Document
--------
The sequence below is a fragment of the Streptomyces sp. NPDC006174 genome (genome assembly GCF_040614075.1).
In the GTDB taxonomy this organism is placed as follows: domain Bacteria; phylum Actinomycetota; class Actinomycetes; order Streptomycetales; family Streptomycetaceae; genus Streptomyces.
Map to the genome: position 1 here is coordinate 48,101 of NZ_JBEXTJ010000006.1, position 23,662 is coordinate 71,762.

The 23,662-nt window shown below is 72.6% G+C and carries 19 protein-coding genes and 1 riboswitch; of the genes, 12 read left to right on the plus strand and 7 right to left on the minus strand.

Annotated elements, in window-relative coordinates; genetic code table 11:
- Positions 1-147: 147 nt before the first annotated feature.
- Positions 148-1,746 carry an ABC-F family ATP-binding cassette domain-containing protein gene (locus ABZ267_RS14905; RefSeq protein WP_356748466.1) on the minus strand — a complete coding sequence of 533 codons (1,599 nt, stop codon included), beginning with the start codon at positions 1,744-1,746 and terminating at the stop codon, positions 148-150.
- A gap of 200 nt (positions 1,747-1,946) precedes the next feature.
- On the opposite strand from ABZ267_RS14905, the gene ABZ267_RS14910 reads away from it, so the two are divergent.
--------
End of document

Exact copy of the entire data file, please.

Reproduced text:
The sequence below is a fragment of the Streptomyces sp. NPDC006174 genome (genome assembly GCF_040614075.1).
In the GTDB taxonomy this organism is placed as follows: domain Bacteria; phylum Actinomycetota; class Actinomycetes; order Streptomycetales; family Streptomycetaceae; genus Streptomyces.
Map to the genome: position 1 here is coordinate 48,101 of NZ_JBEXTJ010000006.1, position 23,662 is coordinate 71,762.

The 23,662-nt window shown below is 72.6% G+C and carries 19 protein-coding genes and 1 riboswitch; of the genes, 12 read left to right on the plus strand and 7 right to left on the minus strand.

Annotated elements, in window-relative coordinates; genetic code table 11:
- Positions 1-147: 147 nt before the first annotated feature.
- Positions 148-1,746 carry an ABC-F family ATP-binding cassette domain-containing protein gene (locus ABZ267_RS14905; RefSeq protein WP_356748466.1) on the minus strand — a complete coding sequence of 533 codons (1,599 nt, stop codon included), beginning with the start codon at positions 1,744-1,746 and terminating at the stop codon, positions 148-150.
- A gap of 200 nt (positions 1,747-1,946) precedes the next feature.
- On the opposite strand from ABZ267_RS14905, the gene ABZ267_RS14910 reads away from it, so the two are divergent.